We had put miles on our shoes. Wore our treads. Pounded bike trails and tracks and rolling roads. We had pleaded awkwardly for support. We got injured. We lost runners. Runners stepped up. People gave generously; encouraged richly. For everything we were ever grateful.
All for this one day. Race day.
On a rainy Sunday morning in May, we tear ourselves out of bed and groggily hit the road. My brother Dan has just gotten in hours before. The guy is fresh off a root canal and giddy to run. It is an honor to have a brother who loves so much; who lives so well.
Paul is our fearless organizer; command central, with maps and knowledge of road closures and a time frame for each leg and a plan. I don’t know what we would do without him. Every runner finds their starting place with hours to spare.
Kathleen and I find our leg; the last one, with probably too much time on our hands. We make two trips to the fancy hotel bathrooms down the road. We drink water and eat bananas. We run warm-up laps. We cheer on the real marathoners. We stretch and laugh like kids and talk about everything and nothing at the same time.
I am as nervous as I’ve ever been in my life. I am falling under the weight of doubts… You can’t do this. You shouldn’t be here. You aren’t a runner. Your knees aren’t going to make it. Kathleen remains calm and collected; a more seasoned competitor. She keeps me focused. It’s only a few miles.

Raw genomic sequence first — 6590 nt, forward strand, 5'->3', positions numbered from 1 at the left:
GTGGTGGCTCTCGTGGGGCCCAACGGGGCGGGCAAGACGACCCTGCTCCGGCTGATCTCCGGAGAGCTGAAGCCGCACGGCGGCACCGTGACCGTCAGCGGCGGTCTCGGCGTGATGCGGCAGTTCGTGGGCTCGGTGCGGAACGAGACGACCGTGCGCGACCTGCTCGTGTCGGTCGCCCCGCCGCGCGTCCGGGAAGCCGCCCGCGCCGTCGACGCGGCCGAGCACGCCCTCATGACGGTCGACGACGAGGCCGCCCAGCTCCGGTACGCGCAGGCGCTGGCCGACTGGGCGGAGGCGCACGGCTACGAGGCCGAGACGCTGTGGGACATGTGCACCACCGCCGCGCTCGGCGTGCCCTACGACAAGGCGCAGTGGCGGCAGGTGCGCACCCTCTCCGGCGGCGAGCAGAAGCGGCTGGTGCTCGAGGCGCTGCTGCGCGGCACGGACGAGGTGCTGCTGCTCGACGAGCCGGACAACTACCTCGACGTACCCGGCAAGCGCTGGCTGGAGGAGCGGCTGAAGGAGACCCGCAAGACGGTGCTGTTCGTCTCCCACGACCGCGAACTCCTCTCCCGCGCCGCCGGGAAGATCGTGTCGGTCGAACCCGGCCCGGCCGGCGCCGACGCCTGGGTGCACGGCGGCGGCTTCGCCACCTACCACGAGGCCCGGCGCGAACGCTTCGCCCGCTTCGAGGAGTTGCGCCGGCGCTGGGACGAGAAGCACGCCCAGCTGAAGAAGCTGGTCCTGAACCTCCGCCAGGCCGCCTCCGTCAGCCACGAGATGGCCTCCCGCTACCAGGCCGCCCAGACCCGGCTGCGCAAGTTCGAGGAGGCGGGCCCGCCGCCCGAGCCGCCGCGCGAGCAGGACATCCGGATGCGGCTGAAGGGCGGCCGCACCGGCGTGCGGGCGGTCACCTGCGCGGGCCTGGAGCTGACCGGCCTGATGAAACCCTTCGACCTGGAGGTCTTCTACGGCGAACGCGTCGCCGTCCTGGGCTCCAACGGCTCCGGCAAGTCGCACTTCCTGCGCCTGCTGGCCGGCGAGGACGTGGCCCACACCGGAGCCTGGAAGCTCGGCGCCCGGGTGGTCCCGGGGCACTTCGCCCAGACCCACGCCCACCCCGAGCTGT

I sync my Ipod and wait for Aaron. I get a text that he will be there soon. I hope to not disappoint my team. I see him in the distance and take my place. I give him a medal, grab the baton, and run. He yells at me to go. Aaron never yells. The team has made great time.
And I run. It’s really happening. This race. This now. My eyes fill with tears because God has brought me here. I could not be more grateful. My legs run and there is no hint of pain. I lengthen my stride in joy and in hope. That a Savior, my Savior, will fulfill His purpose through legs that are not steel. One strike at a time.
The miles go quickly, one to another. I am in Bloomfield, in the Strip, in the city, on the Clemente Bridge. There is a Yankee fan heckling me about my Red Sox hat. Bands are playing loudly. Crowds five people deep are cheering runners on. I am almost there.
The last stretch is the hardest. I can see the finish line, but I want to walk. Everything in me wants to give out. I can’t stop. Full marathoners are searing on ahead of me. They are amazing. I don’t run any faster, but I can’t give up now. Finally, I finish. I finish.
I finish because God is gracious. Because He has given me health and strength in weakness and because He is good.
I finish because Paul has cheered me on each day of every training week; because Selah and Adden need to see finish lines crossed; because friends and family have sacrificed for this cause of justice; because our runners have given up a lot to be here. I finish because Jesus came to restore what has been lost.
Here’s to praying that He does. All in all, $1,300 was raised for International Justice Mission, to go towards the fight against human trafficking. As a team, we couldn’t be more thankful.